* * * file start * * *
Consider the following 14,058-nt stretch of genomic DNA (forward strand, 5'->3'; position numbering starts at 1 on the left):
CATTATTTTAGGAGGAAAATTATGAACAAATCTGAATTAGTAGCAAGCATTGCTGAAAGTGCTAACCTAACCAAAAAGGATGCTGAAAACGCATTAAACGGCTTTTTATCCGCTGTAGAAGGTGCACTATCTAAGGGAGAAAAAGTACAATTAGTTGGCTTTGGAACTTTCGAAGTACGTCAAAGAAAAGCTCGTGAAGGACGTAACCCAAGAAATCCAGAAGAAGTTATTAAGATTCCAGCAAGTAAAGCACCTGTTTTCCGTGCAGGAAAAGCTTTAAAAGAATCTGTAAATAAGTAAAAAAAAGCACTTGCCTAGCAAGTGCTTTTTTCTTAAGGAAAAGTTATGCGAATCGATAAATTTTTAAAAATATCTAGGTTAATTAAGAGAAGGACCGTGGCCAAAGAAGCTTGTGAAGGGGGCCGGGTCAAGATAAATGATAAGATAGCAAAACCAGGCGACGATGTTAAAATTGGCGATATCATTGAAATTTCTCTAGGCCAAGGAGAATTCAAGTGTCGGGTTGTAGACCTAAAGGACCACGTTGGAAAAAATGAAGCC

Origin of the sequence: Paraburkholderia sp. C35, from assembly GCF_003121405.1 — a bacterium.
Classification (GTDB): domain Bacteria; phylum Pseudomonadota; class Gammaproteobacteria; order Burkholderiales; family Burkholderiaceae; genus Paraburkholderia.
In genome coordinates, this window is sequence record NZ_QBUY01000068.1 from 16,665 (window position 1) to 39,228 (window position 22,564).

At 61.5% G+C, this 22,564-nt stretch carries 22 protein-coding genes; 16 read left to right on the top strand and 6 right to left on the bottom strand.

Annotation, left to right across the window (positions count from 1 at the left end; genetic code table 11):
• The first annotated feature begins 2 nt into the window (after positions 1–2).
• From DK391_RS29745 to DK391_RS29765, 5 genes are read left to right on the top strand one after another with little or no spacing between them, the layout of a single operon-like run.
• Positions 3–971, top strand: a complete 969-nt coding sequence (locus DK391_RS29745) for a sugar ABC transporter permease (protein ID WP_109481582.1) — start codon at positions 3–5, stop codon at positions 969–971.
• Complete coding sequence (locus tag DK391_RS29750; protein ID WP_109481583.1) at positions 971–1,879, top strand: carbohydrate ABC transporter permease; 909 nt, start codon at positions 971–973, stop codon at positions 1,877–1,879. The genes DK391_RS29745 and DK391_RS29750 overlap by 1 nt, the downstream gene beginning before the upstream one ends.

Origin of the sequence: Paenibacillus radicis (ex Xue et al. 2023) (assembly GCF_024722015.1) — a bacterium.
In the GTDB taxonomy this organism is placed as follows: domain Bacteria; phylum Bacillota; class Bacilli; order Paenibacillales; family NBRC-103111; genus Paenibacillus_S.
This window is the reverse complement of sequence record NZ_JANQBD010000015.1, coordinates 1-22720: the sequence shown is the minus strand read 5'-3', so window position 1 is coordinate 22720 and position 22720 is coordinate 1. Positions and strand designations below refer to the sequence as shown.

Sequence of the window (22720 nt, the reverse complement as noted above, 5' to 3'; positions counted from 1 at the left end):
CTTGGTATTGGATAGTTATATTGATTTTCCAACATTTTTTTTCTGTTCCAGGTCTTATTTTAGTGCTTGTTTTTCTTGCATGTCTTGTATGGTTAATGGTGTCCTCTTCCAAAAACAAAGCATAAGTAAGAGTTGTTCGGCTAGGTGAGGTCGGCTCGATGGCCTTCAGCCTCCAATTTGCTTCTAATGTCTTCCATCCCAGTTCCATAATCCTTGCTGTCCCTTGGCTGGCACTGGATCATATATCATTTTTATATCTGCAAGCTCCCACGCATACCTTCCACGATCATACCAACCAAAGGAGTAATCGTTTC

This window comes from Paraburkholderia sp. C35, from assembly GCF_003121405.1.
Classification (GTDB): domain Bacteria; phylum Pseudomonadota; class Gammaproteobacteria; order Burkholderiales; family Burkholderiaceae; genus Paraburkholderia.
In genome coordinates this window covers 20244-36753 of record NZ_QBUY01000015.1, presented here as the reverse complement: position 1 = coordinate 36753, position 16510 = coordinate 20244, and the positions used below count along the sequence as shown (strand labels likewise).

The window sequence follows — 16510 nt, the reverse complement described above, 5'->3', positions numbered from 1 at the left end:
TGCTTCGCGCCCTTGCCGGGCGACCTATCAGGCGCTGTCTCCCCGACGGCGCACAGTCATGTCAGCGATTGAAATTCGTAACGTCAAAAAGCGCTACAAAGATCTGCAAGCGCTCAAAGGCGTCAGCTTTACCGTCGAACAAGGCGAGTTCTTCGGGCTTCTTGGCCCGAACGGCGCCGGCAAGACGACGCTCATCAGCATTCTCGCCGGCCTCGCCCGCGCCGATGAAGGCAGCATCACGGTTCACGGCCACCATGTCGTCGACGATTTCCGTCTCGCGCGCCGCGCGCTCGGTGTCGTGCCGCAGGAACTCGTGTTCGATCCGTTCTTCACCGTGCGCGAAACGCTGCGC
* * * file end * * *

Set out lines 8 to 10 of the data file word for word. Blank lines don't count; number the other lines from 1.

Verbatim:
• The first annotated feature begins 2 nt into the window (after positions 1–2).
• From DK391_RS29745 to DK391_RS29765, 5 genes are read left to right on the top strand one after another with little or no spacing between them, the layout of a single operon-like run.
• Positions 3–971, top strand: a complete 969-nt coding sequence (locus DK391_RS29745) for a sugar ABC transporter permease (protein ID WP_109481582.1) — start codon at positions 3–5, stop codon at positions 969–971.